Stata (version 16.1) (StataCorp, 2019) and R (version 4.1.2) (R Core Team, 2021) [including three R packages: Lavaan (Rosseel, 2012), psych (Revelle, 2022) and EFAtools (Steiner and Grieder, 2019)] were used for these analyses.

3 Results

3.1 Study population

This study included 263 parents (154 mothers, 109 fathers) with 173 individual children (Table 1). Amongst parents who provided demographic information (n = 259), 59% of parents had a high level of education and 68% of parents were born in a Nordic country (97% of whom were born in Sweden) with the remaining 32% of parents being born in 36 different countries.


Table 1. Descriptive characteristics of the study population.

Ten CFPQ response values were collapsed onto the closest category, for reasons explained previously, in Section 2.3.

Bartlett’s test of sphericity was significant (p < 0.05) and the KMO was 0.78, indicating that the data were suitable for factor analysis.

3.2 Exploratory factor analysis

Parallel-analysis factor extraction suggested a seven-factor solution. A first EFA was therefore carried out using seven factors, however this solution did not fulfil the first criterion for acceptance; one factor only had two questions loaded onto it. The six-factor solution was rejected for the same reason. The five-factor solution fulfilled all four criteria and was accepted (Table 2). Questions 17 and 21 were included in the solution, despite loading < 0.4, as they were considered theoretically relevant by the research team. The omega test for internal reliability was ≥ 0.7 for all factors (Table 2). Eight questions were not included in this solution (Questions 10, 11, 14, 18, 24, 26, 27, and 31).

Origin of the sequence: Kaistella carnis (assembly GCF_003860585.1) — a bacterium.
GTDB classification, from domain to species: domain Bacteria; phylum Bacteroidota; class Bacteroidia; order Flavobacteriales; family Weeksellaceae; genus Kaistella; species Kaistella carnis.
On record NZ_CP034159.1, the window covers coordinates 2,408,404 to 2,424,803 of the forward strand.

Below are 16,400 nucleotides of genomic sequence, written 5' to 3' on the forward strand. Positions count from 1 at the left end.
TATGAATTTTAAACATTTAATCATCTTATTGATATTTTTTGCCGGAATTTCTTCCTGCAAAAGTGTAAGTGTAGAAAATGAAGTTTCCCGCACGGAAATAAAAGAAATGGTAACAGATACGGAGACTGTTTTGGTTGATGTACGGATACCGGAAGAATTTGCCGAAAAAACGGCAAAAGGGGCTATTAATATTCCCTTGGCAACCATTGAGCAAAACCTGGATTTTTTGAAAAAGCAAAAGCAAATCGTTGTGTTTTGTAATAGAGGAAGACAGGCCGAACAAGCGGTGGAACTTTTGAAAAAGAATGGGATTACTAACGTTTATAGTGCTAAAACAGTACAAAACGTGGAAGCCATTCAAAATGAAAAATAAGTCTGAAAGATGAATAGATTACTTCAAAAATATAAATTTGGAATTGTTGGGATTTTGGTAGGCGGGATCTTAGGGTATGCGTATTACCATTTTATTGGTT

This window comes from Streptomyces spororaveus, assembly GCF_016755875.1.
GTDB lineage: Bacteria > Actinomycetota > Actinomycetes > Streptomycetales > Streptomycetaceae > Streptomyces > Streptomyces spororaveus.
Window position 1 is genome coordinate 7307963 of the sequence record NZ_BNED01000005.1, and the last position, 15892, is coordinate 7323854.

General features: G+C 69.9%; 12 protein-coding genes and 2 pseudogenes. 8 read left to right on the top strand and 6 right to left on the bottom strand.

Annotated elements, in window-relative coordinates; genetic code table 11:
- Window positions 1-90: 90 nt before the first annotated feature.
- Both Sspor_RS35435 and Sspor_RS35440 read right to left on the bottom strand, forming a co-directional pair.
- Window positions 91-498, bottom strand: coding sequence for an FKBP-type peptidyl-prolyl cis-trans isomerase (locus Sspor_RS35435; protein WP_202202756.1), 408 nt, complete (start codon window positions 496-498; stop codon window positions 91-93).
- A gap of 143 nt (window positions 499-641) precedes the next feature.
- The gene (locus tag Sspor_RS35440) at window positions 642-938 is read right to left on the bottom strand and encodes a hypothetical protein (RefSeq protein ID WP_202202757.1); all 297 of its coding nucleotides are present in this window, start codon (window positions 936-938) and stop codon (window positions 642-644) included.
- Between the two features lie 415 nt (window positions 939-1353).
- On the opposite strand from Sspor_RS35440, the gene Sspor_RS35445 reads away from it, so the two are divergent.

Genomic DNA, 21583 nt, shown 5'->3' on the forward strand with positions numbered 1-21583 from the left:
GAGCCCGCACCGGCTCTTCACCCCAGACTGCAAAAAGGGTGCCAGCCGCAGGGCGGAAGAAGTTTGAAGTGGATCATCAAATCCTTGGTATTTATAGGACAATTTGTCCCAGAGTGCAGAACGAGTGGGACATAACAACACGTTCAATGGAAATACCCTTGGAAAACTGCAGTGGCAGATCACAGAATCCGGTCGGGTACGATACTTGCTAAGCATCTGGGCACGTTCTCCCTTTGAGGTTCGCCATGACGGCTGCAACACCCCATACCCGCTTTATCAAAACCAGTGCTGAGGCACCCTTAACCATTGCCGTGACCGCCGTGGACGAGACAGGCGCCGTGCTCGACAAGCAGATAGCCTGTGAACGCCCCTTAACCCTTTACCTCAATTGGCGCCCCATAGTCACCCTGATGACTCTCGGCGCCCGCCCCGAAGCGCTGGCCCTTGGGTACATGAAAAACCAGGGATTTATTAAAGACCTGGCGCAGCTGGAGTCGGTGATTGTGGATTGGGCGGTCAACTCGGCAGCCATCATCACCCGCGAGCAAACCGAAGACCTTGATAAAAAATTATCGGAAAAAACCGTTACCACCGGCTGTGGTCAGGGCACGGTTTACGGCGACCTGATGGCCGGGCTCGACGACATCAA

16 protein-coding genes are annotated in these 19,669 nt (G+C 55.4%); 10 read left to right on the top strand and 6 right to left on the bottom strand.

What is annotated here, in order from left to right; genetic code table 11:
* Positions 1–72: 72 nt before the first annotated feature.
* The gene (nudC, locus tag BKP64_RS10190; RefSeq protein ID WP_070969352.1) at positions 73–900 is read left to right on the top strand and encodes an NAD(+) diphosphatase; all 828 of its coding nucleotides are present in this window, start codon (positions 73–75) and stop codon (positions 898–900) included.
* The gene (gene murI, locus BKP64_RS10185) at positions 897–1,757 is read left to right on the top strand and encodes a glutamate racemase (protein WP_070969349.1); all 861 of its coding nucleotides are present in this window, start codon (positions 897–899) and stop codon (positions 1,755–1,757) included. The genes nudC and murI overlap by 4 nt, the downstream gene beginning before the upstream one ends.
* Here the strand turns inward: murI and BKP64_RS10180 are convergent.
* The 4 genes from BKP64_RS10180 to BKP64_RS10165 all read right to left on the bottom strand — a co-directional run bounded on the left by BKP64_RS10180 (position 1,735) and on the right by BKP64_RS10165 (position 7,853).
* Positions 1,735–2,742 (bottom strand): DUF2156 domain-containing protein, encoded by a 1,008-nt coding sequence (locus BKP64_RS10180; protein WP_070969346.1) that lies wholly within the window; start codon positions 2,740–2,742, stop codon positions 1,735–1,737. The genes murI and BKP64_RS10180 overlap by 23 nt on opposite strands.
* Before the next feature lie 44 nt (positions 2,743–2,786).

Table 2. Results from the exploratory factor analysis.

The five factors included in the solution were: monitoring of food intake, pressure to eat, restriction of food, use of food for emotional regulation, and healthy eating guidance (Table 2). The restriction factor found in this analysis was a combination of three questions from the original “restriction for weight control” subscale and three questions from the “restriction for health reasons” subscale. The new emotional regulation factor included all three questions from the original “emotional regulation” subscale, and two of the three questions from the original “food as reward” subscale. The healthy eating guidance factor was not an original CFPQ subscale but included a mixture of items from different original subscales, including environment, modelling, and encouraging balance and variety.

3.3 Measurement invariance

Measurement invariance testing results (configural, metric and scalar) by group (parental sex, education level and child weight status) are shown in Table 3. The questions that contributed to the final invariance results are listed after the respective factor name.